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Dalai Lama is ultimate symbol of Tibet as a nation, writes Ngodup Dongchung

dalaif Dalai Lama | Reuters

As the world celebrates the 87th birthday of His Holiness the Dalai Lama on July 6, it is a bittersweet moment for me. On the one hand, I feel deeply blessed that I have had the opportunity to serve the Dalai Lama and the Tibetan administration in various capacities for 45 years, including during some extremely challenging times. On the other hand, as they say, all good things must come to an end. It is about time I pass down the torch to the younger crops of Tibetan civil servants.

Needless to say, the Dalai Lama today is a world-renowned spiritual and moral leader who has been residing in Dharamshala for over 63 years as an honored guest of India. What was once a remote and desolate hill town, Dharamshala now is a sprawling city in itself, with five, sometimes six, daily direct flights from Delhi. Dharamshala today has, in a way, become a spiritual capital for the world Buddhists and a harbour for those seeking meaning in life and spirituality.

For Tibetans, as well as those from the Himalayan Buddhist belt and beyond, the Dalai Lama would be first and foremost a manifestation of Avalokiteshvara or Chenrezig, the Bodhisattva of Compassion – the patron saint of Tibet. Since 1642, the Dalai Lamas have been the spiritual and temporal ruler of Tibet. The Dalai Lama is as such the ultimate symbol of Tibet as a nation and its people with its own distinct historical, religious and cultural identity.

On his part, His Holiness however has consistently endeavored to modernise by means of genuine democracy what used to be a theocratic system of Tibetan governance. In common Tibetan parlance, our vibrant democracy is often distinguished as “a gift from His Holiness”. Following the complete devolution of the Dalai Lama’s political and administrative responsibilities in 2011, the democratic system of Tibetan administration today is led by an elected leadership, with clear checks and balances in the powers of the executives, legislature and judiciary.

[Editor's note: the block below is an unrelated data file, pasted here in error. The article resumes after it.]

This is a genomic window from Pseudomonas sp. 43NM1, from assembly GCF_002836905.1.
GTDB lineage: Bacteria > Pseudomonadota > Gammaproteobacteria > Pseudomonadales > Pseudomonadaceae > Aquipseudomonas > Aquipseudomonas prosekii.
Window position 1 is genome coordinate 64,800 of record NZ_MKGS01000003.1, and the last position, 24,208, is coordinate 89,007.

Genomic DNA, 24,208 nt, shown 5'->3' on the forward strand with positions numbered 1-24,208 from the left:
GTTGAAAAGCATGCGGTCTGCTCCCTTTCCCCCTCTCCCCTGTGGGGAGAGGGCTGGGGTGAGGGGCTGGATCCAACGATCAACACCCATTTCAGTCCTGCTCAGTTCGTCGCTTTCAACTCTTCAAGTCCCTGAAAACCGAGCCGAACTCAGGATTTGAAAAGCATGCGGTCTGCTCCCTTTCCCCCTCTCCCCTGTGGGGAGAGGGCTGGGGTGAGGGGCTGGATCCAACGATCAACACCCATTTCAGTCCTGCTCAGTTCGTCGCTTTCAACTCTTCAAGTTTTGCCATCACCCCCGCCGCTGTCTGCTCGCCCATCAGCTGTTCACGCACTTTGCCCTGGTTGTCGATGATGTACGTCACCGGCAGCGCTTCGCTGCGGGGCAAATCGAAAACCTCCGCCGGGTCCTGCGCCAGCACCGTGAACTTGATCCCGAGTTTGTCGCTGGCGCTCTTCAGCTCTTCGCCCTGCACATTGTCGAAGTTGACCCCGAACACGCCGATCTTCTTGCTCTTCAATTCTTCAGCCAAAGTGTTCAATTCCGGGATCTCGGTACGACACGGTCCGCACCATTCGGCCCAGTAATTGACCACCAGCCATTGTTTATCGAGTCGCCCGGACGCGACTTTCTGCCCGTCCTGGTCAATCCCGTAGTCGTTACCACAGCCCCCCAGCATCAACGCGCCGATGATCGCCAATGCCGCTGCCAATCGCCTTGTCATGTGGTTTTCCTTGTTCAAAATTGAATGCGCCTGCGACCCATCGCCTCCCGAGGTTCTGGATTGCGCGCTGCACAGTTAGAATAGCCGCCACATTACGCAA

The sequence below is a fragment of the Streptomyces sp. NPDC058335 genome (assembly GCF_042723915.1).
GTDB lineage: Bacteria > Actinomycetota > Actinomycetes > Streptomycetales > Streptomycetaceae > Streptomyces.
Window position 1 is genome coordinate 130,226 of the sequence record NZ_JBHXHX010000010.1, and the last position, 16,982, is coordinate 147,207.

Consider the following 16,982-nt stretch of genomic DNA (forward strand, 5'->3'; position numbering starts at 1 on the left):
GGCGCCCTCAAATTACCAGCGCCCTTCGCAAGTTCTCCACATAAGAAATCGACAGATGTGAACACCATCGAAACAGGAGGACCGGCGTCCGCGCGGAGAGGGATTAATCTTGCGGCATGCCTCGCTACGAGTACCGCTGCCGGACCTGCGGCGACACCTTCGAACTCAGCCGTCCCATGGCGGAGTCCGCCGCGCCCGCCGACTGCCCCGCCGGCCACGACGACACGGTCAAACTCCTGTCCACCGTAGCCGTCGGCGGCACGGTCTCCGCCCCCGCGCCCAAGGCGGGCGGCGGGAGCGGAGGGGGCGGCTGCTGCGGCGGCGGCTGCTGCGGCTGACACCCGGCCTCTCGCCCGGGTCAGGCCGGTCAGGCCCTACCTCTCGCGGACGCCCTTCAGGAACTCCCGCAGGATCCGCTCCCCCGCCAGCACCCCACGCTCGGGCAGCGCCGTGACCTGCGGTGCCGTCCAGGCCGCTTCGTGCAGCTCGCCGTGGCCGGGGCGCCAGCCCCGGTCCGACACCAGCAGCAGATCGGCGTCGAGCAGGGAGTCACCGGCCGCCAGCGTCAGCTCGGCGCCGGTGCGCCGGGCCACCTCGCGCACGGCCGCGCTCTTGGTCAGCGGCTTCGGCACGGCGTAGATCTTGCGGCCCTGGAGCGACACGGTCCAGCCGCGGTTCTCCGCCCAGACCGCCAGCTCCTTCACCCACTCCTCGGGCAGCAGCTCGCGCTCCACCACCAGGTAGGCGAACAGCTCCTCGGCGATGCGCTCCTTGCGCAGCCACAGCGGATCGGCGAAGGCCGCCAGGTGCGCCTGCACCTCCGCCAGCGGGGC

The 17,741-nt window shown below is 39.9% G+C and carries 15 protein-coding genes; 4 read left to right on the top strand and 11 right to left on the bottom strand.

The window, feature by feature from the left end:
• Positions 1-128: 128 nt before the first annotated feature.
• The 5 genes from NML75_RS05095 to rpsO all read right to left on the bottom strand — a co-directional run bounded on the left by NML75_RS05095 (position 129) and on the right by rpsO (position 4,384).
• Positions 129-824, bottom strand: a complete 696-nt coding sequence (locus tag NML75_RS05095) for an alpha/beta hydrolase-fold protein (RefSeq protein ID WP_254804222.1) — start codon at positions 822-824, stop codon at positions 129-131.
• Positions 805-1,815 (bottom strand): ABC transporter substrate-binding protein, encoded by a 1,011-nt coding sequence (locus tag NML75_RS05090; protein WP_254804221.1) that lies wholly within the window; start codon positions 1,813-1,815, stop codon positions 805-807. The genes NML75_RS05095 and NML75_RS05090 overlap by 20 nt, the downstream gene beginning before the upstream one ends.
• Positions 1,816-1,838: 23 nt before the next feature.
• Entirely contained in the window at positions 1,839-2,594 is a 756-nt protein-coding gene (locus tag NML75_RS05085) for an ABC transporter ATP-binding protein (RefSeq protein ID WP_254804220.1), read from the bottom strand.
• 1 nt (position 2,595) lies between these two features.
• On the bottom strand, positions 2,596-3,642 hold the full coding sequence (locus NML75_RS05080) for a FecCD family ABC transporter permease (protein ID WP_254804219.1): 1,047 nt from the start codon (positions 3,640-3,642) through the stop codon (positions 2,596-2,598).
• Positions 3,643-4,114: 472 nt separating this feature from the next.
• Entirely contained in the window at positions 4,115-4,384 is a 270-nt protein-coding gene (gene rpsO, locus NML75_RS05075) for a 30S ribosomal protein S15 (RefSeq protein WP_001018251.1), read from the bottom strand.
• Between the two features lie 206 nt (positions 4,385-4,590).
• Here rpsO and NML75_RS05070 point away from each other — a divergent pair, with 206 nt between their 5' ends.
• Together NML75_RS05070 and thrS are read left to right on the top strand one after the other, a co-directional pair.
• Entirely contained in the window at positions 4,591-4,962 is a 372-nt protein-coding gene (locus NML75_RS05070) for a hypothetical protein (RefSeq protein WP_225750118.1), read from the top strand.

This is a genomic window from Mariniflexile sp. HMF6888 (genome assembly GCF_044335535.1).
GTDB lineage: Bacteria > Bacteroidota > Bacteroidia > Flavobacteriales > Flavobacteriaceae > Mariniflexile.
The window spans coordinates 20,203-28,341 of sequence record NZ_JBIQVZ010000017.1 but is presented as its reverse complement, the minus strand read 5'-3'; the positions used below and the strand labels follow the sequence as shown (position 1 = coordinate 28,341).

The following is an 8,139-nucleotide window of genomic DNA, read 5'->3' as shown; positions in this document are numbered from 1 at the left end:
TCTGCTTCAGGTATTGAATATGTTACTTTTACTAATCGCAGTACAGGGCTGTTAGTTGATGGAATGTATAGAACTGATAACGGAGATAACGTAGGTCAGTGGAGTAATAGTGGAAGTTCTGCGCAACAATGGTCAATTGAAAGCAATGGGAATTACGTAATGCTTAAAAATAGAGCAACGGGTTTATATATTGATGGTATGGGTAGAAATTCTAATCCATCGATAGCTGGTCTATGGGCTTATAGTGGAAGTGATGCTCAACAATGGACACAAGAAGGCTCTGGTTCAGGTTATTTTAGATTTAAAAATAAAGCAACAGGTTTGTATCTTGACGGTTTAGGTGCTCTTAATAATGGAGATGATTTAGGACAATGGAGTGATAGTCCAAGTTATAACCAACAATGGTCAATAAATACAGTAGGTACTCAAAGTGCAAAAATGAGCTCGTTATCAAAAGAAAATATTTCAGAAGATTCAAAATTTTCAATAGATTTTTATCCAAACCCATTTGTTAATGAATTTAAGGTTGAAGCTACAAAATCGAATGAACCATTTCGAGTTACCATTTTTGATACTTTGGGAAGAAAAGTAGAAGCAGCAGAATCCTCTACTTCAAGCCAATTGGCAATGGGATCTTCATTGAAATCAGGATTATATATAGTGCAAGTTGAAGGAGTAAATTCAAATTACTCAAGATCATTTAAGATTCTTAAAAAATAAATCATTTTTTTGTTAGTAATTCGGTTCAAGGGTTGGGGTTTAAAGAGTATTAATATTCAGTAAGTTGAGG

Apart from the promotion of human values and inter-religious harmony, and his active advocacy for the preservation of the global environment, His Holiness has been hailed across the world as a harbinger of peace and non-violence. His Holiness often states that the 21st century should be a century of dialogue and has tirelessly advocated for non-violence and dialogue as the only means for true, lasting reconciliation and resolving all global conflicts. His Holiness was awarded the Nobel Peace Prize in 1989 for consistently opposing the use of violence in his struggle to free Tibet and for advocating peaceful solutions based on tolerance and mutual respect in order to preserve the historical and cultural heritage of his people.

One of His Holiness’ most enduring global contributions is his revival of the ancient Indian knowledge and wisdom of ahimsa and karuna. Distant are those days when some shrugged Tibetan Buddhism as adulterated or exotic “Lamaism”. His years of extensive interactions with scientists and academics from all across the globe has created a deeper understanding of and a clear demarcation between the Buddhist science and philosophy and the Buddhist religious practice. The Buddhist science and philosophy based on the ancient Indian Nalanda tradition, which deals with the intricate functioning of the mind, has therefore already become a secular academic subject taught and researched in various prestigious universities and schools.

As His Holiness often reiterates a prayer saying, "As long as space remains, as long as sentient beings remain, until then may I too remain to help dispel the misery of the world.” I also would like to conclude here with a prayer saying just as in this life I was blessed with an opportunity to serve the Dalai Lama, may the troves of my karmic merit be wholesome enough that I can serve him again, and again, in all my future lives.

The writer is the representative of Dalai Lama, based in New Delhi.

The opinions expressed in this article are those of the author's and do not purport to reflect the opinions or views of THE WEEK.


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